6 Guidelines for Records Retention: Keep It or Toss It?

6 Guidelines for Records Retention: Keep It or Toss It?

While setting up records retention guidelines with my clients’ one of the first questions everyone asks is “how do I know if I need to keep it”? The following guidelines will explain how long you are required to retain legal and financial documents.

A Quick Note Before We Start

The yearly “file purge” is a sensitive (and somewhat scary) issue for many, because there could be harsh consequences if you toss something that you should have kept. These are general-purpose records retention guidelines. If you have unusual or extenuating circumstances in your life please check with your accountant or attorney before pitching any important legal, business, or financial paperwork.

Records Retention Guideline # 1: Some items should never be thrown out

This is because these items would be hard to replace and you may be asked to provide them later in life. I suggest storing these “permanent records” in an expanding file or wallet – preferably in a fire safe or safe deposit box:

  • Income tax returns and payment checks
  • Important correspondence
  • Legal documents
  • Vital records (birth / death / marriage / divorce / adoption / etc.)
  • Retirement and pension records
  • Investment trade confirmations and statements that indicate buying and selling
  • CPA audit reports
  • Trust documents

Records Retention Guideline #2: Business records need a permanent file

Businesses are held accountable to a much stricter set of rules than individuals. To complicate matters further, many industries (healthcare, insurance, law, etc.) set their own legal standards, so be sure to ask your professional association for their policies. In addition to the items listed above, all companies should create permanent files for:

  • Annual financial statements
  • Corporate documents (incorporation, charter, constitution, bylaws, minutes)
  • Stock records
  • Licenses, patents, trademarks, and registration applications
  • Documents substantiating fixed asset additions
  • Purchase receipts

Records Retention Guideline #3: Keep tax records for 6 years

The IRS may go back 6 years to audit your tax returns for errors or incorrectly claimed deductions – so it’s important that you keep all tax-related documents for that length of time, including:

  • Bank records
  • Personnel and payroll records
  • Purchase and sale records
  • Travel and entertainment records
  • Vendor invoices
  • Settled accident claims
  • Mortgages / deeds / leases on sold property
  • Records on sold stocks and bonds

Records Retention Guideline #4: Keep everyday paperwork for 3 years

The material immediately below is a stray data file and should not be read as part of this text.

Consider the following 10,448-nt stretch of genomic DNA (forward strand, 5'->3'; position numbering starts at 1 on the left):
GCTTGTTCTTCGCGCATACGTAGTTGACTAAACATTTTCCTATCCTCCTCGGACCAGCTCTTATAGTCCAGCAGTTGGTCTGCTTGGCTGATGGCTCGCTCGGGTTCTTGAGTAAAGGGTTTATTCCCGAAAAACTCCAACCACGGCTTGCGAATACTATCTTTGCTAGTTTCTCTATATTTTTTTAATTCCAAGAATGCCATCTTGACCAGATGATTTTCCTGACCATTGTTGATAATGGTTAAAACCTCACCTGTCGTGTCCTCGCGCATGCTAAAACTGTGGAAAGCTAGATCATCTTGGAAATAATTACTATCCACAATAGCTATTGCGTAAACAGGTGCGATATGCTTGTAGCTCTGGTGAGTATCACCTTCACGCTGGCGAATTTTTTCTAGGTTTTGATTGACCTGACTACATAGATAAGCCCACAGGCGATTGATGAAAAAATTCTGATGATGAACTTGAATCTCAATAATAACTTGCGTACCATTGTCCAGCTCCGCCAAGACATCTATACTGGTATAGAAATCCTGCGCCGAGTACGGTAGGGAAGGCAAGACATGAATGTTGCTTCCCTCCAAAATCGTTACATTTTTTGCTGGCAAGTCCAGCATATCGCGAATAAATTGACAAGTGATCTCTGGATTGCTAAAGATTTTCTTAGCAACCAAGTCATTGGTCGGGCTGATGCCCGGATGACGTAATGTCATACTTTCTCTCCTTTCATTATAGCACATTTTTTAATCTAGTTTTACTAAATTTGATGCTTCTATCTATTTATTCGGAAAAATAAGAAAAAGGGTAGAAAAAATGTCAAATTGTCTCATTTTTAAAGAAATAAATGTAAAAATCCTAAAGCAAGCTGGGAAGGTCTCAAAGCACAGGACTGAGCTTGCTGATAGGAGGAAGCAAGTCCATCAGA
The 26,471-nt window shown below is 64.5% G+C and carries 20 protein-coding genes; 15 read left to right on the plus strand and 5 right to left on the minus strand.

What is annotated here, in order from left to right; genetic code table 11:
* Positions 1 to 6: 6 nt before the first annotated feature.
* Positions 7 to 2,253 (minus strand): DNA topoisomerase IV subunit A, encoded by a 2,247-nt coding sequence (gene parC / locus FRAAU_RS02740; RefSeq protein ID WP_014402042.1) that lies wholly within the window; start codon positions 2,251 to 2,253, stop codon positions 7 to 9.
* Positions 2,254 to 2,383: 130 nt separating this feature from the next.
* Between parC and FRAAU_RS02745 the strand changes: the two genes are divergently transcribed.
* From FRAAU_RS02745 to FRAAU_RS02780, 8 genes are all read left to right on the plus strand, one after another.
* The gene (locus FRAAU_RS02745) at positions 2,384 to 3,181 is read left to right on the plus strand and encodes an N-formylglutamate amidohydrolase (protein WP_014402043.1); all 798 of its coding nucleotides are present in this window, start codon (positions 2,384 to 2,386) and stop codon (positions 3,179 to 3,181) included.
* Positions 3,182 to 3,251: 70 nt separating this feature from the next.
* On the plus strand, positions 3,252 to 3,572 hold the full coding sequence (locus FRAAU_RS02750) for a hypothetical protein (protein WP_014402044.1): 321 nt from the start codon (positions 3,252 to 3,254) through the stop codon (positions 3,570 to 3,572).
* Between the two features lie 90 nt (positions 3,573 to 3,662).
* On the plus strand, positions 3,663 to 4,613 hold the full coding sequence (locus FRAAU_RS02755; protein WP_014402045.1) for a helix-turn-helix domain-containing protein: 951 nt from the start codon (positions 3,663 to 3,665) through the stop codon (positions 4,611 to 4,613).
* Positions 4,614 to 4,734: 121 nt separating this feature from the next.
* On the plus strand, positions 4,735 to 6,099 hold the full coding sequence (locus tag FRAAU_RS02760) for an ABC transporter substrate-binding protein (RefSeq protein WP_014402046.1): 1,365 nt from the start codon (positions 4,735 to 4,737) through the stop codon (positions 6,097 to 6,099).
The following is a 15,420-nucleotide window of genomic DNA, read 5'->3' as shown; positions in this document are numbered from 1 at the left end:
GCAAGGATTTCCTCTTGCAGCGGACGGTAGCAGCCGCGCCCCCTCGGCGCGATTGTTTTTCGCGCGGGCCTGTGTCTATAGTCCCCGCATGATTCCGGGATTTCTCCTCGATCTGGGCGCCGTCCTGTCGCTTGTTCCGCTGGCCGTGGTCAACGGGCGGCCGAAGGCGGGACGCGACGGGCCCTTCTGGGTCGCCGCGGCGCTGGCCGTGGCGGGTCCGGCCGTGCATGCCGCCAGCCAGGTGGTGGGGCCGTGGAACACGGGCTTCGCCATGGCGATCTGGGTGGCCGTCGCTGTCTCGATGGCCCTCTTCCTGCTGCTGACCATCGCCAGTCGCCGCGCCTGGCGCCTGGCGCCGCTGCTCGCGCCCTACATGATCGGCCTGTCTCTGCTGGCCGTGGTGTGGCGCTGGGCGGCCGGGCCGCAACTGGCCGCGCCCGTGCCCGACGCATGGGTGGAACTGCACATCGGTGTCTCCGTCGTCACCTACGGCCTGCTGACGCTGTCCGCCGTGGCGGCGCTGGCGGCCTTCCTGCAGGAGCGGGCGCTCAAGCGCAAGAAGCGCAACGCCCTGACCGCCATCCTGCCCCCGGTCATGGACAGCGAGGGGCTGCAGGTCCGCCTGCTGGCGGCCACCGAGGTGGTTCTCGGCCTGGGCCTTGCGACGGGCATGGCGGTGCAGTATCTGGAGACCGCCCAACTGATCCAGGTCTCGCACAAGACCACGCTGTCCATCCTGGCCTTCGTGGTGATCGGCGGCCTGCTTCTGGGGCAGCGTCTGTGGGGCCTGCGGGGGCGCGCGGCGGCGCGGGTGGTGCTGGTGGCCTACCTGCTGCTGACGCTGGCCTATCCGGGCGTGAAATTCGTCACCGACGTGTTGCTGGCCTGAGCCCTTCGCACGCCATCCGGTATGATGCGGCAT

It’s rare that anyone is going to want to see an electric bill or credit card statement dating back more than a year. But you may choose to keep the following NON-TAX-RELATED items for up to 3 years for internal use:

  • Monthly financial statements
  • Credit card statements
  • Utility records
  • Employment applications (for businesses)
  • Medical bills (in case of insurance disputes)

Records Retention Guideline # 5: Some papers don’t fit easily into categories

And then there are always those “weird” papers that don’t fit into any of these categories. You should retain these records according to the following guidelines:

  • Car records (keep until car sold)
  • Credit card receipts (keep until reconciled on your credit card statement)
  • ATM and deposit slips (keep until reconciled on your bank statement)
  • Insurance policies (keep for life of policy)
  • Pay stubs (keep until reconciled with your W-2)
  • Property records / builder contracts / improvement receipts (keep until property sold)
  • Sales receipts (keep for life of warranty or life of the item on large purchases)
  • Warranties and instructions (keep for life of product)
  • Other bills (keep until the payment verified on the next bill)

Records Retention Guideline # 6: Organization is valuable

These documents can be removed from your active filing system once the current year has passed. Organize them using color-coded file folders or wallets for each category of paperwork. Use archive quality, acid-free or antimicrobial filing supplies to prevent damage to the files. Store your archived files by year in banker’s boxes, with one label for the year and another showing the destruct date – then each year, simply shred those items that have come due. With these records retention guidelines file purging isn’t actually as scary as it seems!

by Ramona Creel

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